Anglian Sovereign: Boats on their way back to their home harbours. Pic: © STV
Two emergency coastguard tugs which were due to be scrapped are being brought back into service under a new three-month contract.
The coastguard tugs, based in the Western Isles and Shetland, were due to be withdrawn from service at midnight on Friday.
The vessels are now travelling back to their home harbours after the Maritime and Coastguard Agency awarded a three-month interim contract the day they were due to be withdrawn.
The Anglian Sovereign is expected to reach Shetland on Saturday morning while the Anglian Monarch should be in Stornoway by Sunday night, it is understood.
Secretary of State for Scotland Michael Moore said: “This welcome news is the result of a great deal of hard work by UK ministers, the Scotland Office and MCA, and the new interim contract has been put in place as quickly as possible.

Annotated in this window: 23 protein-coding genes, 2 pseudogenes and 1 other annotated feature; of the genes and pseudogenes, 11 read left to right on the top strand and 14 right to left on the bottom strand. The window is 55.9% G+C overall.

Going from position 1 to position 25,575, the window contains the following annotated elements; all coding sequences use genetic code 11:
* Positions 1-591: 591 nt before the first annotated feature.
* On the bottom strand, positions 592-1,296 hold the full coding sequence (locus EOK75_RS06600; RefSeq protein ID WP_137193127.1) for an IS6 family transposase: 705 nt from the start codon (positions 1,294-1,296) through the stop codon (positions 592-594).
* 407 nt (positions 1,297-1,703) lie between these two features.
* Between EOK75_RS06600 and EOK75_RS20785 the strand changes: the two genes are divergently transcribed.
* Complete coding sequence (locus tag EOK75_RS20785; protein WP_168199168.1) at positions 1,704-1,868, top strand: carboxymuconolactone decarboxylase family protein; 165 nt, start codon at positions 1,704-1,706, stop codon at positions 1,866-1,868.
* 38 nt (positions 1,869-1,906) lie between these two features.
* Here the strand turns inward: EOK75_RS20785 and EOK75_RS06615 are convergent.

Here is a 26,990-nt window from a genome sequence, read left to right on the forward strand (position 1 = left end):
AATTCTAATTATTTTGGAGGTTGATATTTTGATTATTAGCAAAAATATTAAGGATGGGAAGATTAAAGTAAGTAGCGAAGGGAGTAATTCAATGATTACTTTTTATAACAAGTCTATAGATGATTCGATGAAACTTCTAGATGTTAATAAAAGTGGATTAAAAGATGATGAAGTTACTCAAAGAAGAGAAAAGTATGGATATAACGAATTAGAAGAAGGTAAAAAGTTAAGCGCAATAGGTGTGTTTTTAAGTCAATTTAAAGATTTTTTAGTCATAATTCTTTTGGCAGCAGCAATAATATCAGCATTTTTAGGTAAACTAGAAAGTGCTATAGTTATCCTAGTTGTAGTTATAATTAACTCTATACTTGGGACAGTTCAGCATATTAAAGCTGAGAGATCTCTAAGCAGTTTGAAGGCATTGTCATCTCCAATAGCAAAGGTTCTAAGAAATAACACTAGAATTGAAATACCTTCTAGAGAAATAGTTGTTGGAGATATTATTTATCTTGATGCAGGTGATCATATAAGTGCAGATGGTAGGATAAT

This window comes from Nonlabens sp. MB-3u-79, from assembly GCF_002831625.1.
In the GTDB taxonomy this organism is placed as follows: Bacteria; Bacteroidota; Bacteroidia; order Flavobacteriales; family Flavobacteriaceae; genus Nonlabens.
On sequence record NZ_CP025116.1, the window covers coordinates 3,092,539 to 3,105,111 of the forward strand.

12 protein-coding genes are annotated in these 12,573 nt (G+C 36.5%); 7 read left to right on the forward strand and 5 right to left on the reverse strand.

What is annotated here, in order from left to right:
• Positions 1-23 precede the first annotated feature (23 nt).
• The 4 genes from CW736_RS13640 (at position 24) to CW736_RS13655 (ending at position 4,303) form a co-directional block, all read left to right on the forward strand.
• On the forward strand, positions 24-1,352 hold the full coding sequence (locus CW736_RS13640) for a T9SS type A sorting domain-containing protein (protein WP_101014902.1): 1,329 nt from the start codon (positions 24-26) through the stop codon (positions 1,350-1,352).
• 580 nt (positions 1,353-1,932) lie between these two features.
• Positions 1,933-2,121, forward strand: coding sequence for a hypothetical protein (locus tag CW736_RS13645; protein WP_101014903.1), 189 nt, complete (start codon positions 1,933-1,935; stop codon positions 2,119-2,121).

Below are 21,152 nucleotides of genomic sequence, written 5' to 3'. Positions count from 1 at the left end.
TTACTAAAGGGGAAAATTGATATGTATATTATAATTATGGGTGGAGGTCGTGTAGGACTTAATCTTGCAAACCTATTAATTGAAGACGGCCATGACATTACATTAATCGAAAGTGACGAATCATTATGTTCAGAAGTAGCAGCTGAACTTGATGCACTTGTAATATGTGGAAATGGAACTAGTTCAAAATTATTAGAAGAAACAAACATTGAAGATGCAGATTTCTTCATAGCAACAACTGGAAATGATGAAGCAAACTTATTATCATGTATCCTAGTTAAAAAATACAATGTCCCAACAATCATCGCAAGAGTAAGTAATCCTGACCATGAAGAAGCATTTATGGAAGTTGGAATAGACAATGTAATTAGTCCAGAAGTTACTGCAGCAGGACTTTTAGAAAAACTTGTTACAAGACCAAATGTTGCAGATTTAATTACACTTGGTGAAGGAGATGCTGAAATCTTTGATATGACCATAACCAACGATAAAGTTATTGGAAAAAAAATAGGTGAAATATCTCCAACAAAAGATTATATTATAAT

“This will provide both continuity and cover for the next three months. Ministers are working hard to try and broker a deal for 2012 and beyond. I am confident we can work towards a long-term solution for the ETVs.”
The current contract to lease two ships for use by the Maritime and Coastguard Agency was not due to be renewed.
The initial move to scrap the tugs sparked outrage, with the Scottish Government, MPs and industry leaders calling for a reversal of the decision.
It was argued that the tug contract was not good value for money, but a UK Parliamentary committee had recently concluded that the savings made from scrapping the service would be wiped out by a single large-scale incident such as an oil spill.
The tugs were introduced in the wake of the Braer accident in 1993 when an oil tanker ran aground off Shetland spilling 85,000 tonnes of crude oil into the sea.
The Anglian Prince tugboat was sent to Skye from Stornoway to pull the attack submarine HMS Astute free from a shingle bank after ran aground in October last year.
Originally posted here:
Interim contract awarded to emergency coastguard tugboats